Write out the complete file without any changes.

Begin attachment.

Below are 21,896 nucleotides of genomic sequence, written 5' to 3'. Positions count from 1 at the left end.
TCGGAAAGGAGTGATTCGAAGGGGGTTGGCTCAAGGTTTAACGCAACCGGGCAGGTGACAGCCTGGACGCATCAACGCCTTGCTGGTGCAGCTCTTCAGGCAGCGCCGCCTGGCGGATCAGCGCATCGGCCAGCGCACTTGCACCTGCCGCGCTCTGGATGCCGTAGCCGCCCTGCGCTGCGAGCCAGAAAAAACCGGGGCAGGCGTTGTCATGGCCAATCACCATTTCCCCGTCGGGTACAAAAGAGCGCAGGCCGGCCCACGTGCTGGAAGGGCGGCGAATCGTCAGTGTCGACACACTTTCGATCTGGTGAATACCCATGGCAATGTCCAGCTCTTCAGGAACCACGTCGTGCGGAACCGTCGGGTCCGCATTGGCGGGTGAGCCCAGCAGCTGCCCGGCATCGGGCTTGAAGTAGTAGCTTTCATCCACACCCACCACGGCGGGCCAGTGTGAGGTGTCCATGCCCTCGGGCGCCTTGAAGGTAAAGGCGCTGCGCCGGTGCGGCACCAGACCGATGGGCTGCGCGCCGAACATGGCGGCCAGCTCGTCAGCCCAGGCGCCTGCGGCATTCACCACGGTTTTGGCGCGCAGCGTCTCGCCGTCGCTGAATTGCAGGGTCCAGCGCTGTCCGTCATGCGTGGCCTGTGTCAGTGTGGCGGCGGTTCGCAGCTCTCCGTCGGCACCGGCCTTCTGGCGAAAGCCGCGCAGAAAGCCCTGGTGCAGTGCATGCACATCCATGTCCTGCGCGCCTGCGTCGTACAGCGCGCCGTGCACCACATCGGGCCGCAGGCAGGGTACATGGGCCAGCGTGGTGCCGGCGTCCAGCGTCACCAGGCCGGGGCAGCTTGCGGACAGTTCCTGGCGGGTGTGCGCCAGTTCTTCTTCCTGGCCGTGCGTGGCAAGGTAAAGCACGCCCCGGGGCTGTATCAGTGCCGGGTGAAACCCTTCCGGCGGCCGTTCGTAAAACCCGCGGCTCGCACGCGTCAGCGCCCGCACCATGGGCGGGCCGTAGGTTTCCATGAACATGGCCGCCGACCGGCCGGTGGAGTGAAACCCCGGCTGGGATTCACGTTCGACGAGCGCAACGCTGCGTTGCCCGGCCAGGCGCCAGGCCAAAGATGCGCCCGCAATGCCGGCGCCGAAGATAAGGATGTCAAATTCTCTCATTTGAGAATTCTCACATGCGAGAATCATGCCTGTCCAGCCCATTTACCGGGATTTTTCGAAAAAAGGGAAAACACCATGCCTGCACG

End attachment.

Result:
Below are 21,896 nucleotides of genomic sequence, written 5' to 3'. Positions count from 1 at the left end.
TCGGAAAGGAGTGATTCGAAGGGGGTTGGCTCAAGGTTTAACGCAACCGGGCAGGTGACAGCCTGGACGCATCAACGCCTTGCTGGTGCAGCTCTTCAGGCAGCGCCGCCTGGCGGATCAGCGCATCGGCCAGCGCACTTGCACCTGCCGCGCTCTGGATGCCGTAGCCGCCCTGCGCTGCGAGCCAGAAAAAACCGGGGCAGGCGTTGTCATGGCCAATCACCATTTCCCCGTCGGGTACAAAAGAGCGCAGGCCGGCCCACGTGCTGGAAGGGCGGCGAATCGTCAGTGTCGACACACTTTCGATCTGGTGAATACCCATGGCAATGTCCAGCTCTTCAGGAACCACGTCGTGCGGAACCGTCGGGTCCGCATTGGCGGGTGAGCCCAGCAGCTGCCCGGCATCGGGCTTGAAGTAGTAGCTTTCATCCACACCCACCACGGCGGGCCAGTGTGAGGTGTCCATGCCCTCGGGCGCCTTGAAGGTAAAGGCGCTGCGCCGGTGCGGCACCAGACCGATGGGCTGCGCGCCGAACATGGCGGCCAGCTCGTCAGCCCAGGCGCCTGCGGCATTCACCACGGTTTTGGCGCGCAGCGTCTCGCCGTCGCTGAATTGCAGGGTCCAGCGCTGTCCGTCATGCGTGGCCTGTGTCAGTGTGGCGGCGGTTCGCAGCTCTCCGTCGGCACCGGCCTTCTGGCGAAAGCCGCGCAGAAAGCCCTGGTGCAGTGCATGCACATCCATGTCCTGCGCGCCTGCGTCGTACAGCGCGCCGTGCACCACATCGGGCCGCAGGCAGGGTACATGGGCCAGCGTGGTGCCGGCGTCCAGCGTCACCAGGCCGGGGCAGCTTGCGGACAGTTCCTGGCGGGTGTGCGCCAGTTCTTCTTCCTGGCCGTGCGTGGCAAGGTAAAGCACGCCCCGGGGCTGTATCAGTGCCGGGTGAAACCCTTCCGGCGGCCGTTCGTAAAACCCGCGGCTCGCACGCGTCAGCGCCCGCACCATGGGCGGGCCGTAGGTTTCCATGAACATGGCCGCCGACCGGCCGGTGGAGTGAAACCCCGGCTGGGATTCACGTTCGACGAGCGCAACGCTGCGTTGCCCGGCCAGGCGCCAGGCCAAAGATGCGCCCGCAATGCCGGCGCCGAAGATAAGGATGTCAAATTCTCTCATTTGAGAATTCTCACATGCGAGAATCATGCCTGTCCAGCCCATTTACCGGGATTTTTCGAAAAAAGGGAAAACACCATGCCTGCACG